Iran's Hassan Rowhani Wants to Make a Nuclear Deal — Leaving Israel Isolated

News Analysis

Man of the Moment: Iran’s Hassan Rowhani, who returned from his historic trip to the U.S., appears to be a man who wants to take yes for an answer.
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Man of the Moment: Iran’s Hassan Rowhani, who returned from his historic trip to the U.S., appears to be a man who wants to take yes for an answer.

By Larry Cohler-Esses

Published September 28, 2013.
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Longtime advocates of a two-state solution to the Israeli-Palestinian conflict can often be heard saying that after decades of talks, “everyone knows what the deal on the table is.” Known it may be. But it always seems that one, the other, or both of the parties involved have their reasons for never being able to bite the bullet.

With Iranian President Hassan Rowhani and President Barack Obama, things are quite different.

From the moment the white-turbaned cleric strode into the reception room at New York’s One UN Hotel for the final press conference of his recent New York visit, he projected the air of a man who knows very well what the deal on the table is. And he seems eager to take it.

The process on which he is embarking, he told reporters, will “ensure that the Iranian people can enjoy their rights, and at the same time build confidence in the international community that those rights are being used for peaceful purposes.”

“Within a very short period of time there will be a settlement of the nuclear issue,” he said. “And step-by-step [this will] pave the way for Iran’s better relations with the West, including the expansion of economic ties, the expansion of cultural ties and the expansion of relations between the Western nations and Iran.”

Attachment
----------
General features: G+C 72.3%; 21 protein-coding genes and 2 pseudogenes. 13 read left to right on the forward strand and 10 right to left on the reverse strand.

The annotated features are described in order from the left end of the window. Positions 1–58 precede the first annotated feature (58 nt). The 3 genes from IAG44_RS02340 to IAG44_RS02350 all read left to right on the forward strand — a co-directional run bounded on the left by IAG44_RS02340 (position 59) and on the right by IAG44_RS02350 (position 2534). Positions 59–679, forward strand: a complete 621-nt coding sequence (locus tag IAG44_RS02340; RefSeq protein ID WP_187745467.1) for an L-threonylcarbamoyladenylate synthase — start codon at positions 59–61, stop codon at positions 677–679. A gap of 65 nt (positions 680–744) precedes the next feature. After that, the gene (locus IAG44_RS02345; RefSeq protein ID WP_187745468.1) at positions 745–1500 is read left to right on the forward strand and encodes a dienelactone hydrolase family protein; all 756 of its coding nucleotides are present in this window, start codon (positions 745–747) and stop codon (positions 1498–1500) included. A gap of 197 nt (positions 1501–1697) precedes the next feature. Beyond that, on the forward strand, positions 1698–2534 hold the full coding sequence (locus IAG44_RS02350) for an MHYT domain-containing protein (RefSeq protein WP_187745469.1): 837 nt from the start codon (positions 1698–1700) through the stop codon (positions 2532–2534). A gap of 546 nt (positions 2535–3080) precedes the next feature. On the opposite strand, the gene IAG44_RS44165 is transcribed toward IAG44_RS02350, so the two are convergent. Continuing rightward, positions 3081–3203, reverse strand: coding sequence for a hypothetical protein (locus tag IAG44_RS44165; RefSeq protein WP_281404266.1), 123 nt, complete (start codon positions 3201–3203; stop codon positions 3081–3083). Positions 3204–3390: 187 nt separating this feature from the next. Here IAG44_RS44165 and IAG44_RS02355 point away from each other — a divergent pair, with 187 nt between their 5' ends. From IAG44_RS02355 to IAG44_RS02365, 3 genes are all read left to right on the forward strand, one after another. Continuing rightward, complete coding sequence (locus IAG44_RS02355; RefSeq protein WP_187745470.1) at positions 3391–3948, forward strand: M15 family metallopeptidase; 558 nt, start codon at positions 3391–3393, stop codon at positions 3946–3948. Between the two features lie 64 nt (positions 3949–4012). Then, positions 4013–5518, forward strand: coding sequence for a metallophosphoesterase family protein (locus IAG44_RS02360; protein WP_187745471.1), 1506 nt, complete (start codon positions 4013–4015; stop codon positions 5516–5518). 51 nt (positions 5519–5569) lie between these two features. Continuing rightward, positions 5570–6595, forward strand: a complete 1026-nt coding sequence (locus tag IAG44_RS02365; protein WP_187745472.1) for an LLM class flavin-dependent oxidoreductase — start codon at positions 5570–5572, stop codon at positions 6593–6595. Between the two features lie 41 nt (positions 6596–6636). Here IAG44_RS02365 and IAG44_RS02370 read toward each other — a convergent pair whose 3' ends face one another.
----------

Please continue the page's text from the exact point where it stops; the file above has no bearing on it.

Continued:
This does not mean the talks to come will succeed. A better indication of that will come in Geneva, on October 15, when his foreign minister is scheduled to meet with the United States and other permanent members of the UN Security Council, plus Germany, to further develop what Rowhani termed his “constructive” initial engagements with the United States last week, discussions he described as “completely different from those in the past.”

But Rowhani understands quite well what the basic price will be for the end to Iran’s isolation, which is what he seeks. Asked if Iran was “ready to immediately open up its [nuclear] facilities” to put to rest the world’s concerns about their use to build nuclear weapons, he replied promptly that the negotiations “have been set up to serve this purpose.”


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